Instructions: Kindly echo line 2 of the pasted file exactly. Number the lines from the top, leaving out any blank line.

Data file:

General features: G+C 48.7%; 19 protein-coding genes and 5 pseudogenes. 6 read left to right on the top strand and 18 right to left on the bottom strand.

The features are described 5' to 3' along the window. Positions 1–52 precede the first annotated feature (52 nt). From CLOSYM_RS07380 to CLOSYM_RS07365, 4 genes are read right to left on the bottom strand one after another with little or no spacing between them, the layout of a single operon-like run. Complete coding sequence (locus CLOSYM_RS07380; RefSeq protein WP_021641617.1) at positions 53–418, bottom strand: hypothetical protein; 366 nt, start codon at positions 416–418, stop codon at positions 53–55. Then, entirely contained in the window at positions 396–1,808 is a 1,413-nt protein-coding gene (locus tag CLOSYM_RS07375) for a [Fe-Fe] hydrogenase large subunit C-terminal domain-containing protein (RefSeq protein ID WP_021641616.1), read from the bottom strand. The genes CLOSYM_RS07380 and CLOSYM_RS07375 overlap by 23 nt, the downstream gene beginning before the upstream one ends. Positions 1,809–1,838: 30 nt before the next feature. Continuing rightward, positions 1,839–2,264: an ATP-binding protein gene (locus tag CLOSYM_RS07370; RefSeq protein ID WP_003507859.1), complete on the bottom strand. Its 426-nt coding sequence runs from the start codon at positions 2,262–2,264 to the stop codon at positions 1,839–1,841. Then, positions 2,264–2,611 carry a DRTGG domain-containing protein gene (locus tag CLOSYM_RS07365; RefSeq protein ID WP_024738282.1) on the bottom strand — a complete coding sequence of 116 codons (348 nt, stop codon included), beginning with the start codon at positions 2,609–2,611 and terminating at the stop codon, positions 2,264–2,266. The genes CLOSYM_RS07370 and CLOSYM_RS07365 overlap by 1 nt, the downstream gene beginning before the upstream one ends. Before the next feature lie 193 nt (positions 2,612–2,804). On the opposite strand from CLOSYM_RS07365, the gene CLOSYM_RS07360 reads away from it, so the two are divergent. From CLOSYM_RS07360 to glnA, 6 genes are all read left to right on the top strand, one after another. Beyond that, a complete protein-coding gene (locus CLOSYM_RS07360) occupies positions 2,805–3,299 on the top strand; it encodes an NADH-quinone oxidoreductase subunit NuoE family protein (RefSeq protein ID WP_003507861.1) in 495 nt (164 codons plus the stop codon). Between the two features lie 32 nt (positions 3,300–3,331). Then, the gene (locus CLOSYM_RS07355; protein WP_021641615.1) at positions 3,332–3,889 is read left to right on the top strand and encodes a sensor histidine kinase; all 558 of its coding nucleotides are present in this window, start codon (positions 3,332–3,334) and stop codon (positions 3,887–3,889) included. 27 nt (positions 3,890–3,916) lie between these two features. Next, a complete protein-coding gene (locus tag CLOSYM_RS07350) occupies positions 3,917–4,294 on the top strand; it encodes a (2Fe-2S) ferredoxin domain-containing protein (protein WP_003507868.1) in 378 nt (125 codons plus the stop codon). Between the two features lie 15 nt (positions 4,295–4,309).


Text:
The features are described 5' to 3' along the window. Positions 1–52 precede the first annotated feature (52 nt). From CLOSYM_RS07380 to CLOSYM_RS07365, 4 genes are read right to left on the bottom strand one after another with little or no spacing between them, the layout of a single operon-like run. Complete coding sequence (locus CLOSYM_RS07380; RefSeq protein WP_021641617.1) at positions 53–418, bottom strand: hypothetical protein; 366 nt, start codon at positions 416–418, stop codon at positions 53–55. Then, entirely contained in the window at positions 396–1,808 is a 1,413-nt protein-coding gene (locus tag CLOSYM_RS07375) for a [Fe-Fe] hydrogenase large subunit C-terminal domain-containing protein (RefSeq protein ID WP_021641616.1), read from the bottom strand. The genes CLOSYM_RS07380 and CLOSYM_RS07375 overlap by 23 nt, the downstream gene beginning before the upstream one ends. Positions 1,809–1,838: 30 nt before the next feature. Continuing rightward, positions 1,839–2,264: an ATP-binding protein gene (locus tag CLOSYM_RS07370; RefSeq protein ID WP_003507859.1), complete on the bottom strand. Its 426-nt coding sequence runs from the start codon at positions 2,262–2,264 to the stop codon at positions 1,839–1,841. Then, positions 2,264–2,611 carry a DRTGG domain-containing protein gene (locus tag CLOSYM_RS07365; RefSeq protein ID WP_024738282.1) on the bottom strand — a complete coding sequence of 116 codons (348 nt, stop codon included), beginning with the start codon at positions 2,609–2,611 and terminating at the stop codon, positions 2,264–2,266. The genes CLOSYM_RS07370 and CLOSYM_RS07365 overlap by 1 nt, the downstream gene beginning before the upstream one ends. Before the next feature lie 193 nt (positions 2,612–2,804). On the opposite strand from CLOSYM_RS07365, the gene CLOSYM_RS07360 reads away from it, so the two are divergent. From CLOSYM_RS07360 to glnA, 6 genes are all read left to right on the top strand, one after another. Beyond that, a complete protein-coding gene (locus CLOSYM_RS07360) occupies positions 2,805–3,299 on the top strand; it encodes an NADH-quinone oxidoreductase subunit NuoE family protein (RefSeq protein ID WP_003507861.1) in 495 nt (164 codons plus the stop codon). Between the two features lie 32 nt (positions 3,300–3,331). Then, the gene (locus CLOSYM_RS07355; protein WP_021641615.1) at positions 3,332–3,889 is read left to right on the top strand and encodes a sensor histidine kinase; all 558 of its coding nucleotides are present in this window, start codon (positions 3,332–3,334) and stop codon (positions 3,887–3,889) included. 27 nt (positions 3,890–3,916) lie between these two features. Next, a complete protein-coding gene (locus tag CLOSYM_RS07350) occupies positions 3,917–4,294 on the top strand; it encodes a (2Fe-2S) ferredoxin domain-containing protein (protein WP_003507868.1) in 378 nt (125 codons plus the stop codon). Between the two features lie 15 nt (positions 4,295–4,309).